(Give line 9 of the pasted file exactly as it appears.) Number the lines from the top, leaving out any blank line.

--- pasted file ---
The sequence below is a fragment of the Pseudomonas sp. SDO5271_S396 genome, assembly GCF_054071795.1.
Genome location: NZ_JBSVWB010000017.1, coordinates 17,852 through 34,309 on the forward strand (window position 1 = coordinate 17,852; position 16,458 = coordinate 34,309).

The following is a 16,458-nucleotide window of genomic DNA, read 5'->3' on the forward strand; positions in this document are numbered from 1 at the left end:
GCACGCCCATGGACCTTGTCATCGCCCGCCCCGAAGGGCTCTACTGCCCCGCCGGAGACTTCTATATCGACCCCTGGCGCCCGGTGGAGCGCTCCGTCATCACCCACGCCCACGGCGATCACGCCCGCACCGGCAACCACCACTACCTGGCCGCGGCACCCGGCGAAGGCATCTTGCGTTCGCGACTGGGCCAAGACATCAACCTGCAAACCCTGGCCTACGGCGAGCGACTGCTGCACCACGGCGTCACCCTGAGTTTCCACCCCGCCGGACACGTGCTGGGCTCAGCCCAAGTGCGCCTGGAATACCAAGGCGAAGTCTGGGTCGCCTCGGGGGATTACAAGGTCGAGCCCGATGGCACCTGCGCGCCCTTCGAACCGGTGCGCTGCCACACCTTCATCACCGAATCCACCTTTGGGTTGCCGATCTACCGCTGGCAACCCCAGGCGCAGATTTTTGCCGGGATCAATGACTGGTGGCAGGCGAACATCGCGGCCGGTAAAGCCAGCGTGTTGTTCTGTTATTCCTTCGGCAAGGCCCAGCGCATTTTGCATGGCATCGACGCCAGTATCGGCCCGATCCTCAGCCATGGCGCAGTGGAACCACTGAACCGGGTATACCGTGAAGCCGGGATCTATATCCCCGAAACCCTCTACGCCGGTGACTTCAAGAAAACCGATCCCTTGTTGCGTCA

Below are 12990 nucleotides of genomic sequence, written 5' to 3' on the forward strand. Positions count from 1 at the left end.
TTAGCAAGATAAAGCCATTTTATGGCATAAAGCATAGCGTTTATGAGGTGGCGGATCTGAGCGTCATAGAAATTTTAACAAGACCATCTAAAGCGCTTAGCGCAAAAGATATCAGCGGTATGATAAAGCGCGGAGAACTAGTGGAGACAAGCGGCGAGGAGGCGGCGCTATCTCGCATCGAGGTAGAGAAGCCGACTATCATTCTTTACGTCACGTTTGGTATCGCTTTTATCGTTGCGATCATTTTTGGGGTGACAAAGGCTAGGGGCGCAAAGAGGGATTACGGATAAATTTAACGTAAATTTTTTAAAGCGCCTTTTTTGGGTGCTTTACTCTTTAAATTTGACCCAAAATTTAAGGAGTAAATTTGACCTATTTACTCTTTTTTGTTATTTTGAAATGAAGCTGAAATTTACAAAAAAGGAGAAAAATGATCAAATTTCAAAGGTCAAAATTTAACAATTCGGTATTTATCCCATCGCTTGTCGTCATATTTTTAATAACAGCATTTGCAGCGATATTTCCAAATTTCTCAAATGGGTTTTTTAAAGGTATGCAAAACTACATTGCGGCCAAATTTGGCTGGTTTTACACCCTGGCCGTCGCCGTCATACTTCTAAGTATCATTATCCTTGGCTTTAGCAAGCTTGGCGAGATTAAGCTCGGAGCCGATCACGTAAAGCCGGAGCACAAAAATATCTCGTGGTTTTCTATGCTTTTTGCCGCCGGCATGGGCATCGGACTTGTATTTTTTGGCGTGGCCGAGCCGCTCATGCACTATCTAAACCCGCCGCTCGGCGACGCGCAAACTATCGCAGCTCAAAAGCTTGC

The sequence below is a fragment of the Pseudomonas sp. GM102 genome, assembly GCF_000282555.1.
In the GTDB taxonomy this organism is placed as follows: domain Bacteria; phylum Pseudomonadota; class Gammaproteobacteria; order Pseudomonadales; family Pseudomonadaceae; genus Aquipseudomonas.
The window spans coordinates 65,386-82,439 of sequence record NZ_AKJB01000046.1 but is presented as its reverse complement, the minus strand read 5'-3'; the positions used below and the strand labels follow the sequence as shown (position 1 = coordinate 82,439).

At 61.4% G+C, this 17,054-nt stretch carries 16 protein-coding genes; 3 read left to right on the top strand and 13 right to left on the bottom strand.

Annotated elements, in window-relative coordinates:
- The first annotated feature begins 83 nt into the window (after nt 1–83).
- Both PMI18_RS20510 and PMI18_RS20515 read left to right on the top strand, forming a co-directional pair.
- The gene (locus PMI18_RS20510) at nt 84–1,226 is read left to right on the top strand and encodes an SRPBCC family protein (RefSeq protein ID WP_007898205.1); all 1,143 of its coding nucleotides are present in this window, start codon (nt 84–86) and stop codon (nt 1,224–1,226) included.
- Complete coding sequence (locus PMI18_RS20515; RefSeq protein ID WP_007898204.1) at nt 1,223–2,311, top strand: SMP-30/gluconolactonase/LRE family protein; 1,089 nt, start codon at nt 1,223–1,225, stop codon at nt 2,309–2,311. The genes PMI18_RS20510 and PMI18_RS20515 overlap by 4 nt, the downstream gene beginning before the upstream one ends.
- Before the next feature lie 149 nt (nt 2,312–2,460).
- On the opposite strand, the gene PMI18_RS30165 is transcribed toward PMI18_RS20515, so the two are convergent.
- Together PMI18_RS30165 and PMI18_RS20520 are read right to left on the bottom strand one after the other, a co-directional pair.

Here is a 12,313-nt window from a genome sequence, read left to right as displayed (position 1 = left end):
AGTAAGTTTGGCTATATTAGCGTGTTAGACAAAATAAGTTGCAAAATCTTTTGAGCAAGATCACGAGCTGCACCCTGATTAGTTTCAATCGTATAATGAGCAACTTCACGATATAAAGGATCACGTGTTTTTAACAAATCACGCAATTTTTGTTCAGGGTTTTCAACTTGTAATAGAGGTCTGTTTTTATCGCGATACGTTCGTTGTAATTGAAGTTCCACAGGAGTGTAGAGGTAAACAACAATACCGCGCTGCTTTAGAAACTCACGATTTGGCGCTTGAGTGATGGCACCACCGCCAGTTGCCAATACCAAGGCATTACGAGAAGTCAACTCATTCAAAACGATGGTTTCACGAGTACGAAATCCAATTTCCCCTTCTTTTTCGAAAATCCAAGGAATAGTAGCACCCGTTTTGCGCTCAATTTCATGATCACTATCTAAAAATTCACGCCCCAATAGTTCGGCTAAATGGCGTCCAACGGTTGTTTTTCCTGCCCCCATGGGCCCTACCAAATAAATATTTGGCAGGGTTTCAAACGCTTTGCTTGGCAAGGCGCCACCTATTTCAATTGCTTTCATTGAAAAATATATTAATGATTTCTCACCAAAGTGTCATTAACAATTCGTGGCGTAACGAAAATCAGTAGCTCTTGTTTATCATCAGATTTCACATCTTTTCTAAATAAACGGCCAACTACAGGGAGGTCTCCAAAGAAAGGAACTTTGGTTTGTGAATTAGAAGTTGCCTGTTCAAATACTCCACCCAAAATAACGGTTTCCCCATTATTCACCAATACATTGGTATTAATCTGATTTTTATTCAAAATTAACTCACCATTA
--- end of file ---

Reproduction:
The window spans coordinates 65,386-82,439 of sequence record NZ_AKJB01000046.1 but is presented as its reverse complement, the minus strand read 5'-3'; the positions used below and the strand labels follow the sequence as shown (position 1 = coordinate 82,439).